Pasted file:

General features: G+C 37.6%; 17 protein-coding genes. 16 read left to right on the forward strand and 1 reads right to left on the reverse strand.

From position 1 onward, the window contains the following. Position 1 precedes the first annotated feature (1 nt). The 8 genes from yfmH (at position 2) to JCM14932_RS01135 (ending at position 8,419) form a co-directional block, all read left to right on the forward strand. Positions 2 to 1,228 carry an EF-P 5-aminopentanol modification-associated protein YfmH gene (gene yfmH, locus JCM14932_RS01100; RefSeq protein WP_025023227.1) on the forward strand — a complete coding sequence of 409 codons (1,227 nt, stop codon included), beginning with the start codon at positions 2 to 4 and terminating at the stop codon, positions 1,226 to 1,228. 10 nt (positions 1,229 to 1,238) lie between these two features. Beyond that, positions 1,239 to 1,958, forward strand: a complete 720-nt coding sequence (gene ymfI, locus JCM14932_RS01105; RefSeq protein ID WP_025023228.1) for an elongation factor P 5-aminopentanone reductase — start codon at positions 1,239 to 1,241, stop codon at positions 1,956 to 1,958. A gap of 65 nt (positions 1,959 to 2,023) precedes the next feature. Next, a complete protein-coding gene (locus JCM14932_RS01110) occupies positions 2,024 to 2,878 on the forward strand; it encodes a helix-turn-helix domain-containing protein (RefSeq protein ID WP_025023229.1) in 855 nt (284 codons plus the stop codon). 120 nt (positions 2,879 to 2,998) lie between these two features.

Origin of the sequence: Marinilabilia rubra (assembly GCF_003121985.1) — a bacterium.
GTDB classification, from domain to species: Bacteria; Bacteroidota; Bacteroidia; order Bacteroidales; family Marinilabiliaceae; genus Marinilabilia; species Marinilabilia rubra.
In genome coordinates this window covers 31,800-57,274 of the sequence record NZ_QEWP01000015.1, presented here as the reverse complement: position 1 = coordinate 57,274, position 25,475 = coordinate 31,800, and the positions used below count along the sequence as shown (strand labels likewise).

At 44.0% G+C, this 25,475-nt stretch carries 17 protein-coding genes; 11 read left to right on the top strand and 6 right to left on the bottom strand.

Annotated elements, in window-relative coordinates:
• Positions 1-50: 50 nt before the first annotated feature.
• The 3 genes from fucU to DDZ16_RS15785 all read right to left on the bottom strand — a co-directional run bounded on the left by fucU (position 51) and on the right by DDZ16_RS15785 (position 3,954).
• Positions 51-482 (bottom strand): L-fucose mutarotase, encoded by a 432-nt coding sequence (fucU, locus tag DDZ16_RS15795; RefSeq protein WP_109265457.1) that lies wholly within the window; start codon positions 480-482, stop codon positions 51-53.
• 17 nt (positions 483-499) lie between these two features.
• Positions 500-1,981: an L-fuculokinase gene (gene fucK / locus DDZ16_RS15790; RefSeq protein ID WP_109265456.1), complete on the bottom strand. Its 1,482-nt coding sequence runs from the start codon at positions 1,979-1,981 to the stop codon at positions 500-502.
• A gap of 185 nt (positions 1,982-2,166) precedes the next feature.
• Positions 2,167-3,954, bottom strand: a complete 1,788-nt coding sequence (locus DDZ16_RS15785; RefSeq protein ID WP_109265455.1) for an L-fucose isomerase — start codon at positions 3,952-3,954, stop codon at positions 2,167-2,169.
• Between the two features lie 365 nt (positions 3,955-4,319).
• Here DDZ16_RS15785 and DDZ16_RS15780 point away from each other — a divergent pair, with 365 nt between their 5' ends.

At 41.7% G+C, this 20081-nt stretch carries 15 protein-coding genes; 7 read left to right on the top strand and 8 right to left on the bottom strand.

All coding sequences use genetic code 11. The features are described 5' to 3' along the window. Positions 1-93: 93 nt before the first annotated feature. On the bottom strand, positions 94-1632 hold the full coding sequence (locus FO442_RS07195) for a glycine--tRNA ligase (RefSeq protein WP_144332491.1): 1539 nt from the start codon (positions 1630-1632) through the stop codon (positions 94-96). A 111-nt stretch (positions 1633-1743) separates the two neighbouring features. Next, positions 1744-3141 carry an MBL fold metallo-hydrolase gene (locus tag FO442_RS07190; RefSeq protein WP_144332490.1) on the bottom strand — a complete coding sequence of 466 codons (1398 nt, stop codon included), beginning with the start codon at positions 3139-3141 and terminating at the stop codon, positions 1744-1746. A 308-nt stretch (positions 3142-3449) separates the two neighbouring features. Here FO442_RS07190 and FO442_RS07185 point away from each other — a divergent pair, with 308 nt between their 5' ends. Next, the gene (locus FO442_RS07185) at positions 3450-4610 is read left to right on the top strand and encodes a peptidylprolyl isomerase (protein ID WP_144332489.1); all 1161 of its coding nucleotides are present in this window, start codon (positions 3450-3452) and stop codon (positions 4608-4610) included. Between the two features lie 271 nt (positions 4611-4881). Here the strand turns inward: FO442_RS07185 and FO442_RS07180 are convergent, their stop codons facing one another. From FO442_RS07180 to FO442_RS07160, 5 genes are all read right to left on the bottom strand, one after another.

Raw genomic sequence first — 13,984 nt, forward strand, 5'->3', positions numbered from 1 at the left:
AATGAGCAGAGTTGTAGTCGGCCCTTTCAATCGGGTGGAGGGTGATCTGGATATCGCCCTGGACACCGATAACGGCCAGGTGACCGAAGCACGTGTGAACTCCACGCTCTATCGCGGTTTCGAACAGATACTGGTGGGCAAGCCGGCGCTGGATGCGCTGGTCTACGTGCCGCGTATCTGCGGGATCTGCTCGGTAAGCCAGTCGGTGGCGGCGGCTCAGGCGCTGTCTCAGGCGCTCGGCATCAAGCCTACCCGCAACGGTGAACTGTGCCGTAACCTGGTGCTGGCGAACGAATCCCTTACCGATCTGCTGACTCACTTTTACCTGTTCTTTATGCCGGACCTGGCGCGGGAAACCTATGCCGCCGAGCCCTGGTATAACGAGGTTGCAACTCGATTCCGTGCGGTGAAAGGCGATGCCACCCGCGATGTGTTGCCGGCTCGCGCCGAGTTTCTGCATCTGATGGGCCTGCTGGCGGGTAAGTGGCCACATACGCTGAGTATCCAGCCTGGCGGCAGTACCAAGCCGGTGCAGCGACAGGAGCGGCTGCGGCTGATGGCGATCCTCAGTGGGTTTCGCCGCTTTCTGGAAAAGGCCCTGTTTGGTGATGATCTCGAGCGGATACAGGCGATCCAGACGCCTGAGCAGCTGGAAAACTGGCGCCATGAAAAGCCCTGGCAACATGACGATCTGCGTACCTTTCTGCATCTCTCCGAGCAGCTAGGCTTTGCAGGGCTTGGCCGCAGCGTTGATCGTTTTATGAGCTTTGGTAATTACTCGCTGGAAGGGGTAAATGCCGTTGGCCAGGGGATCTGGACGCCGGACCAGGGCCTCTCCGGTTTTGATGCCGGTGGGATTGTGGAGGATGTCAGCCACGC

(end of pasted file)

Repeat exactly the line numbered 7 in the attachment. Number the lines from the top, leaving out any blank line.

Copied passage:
Annotated elements, in window-relative coordinates: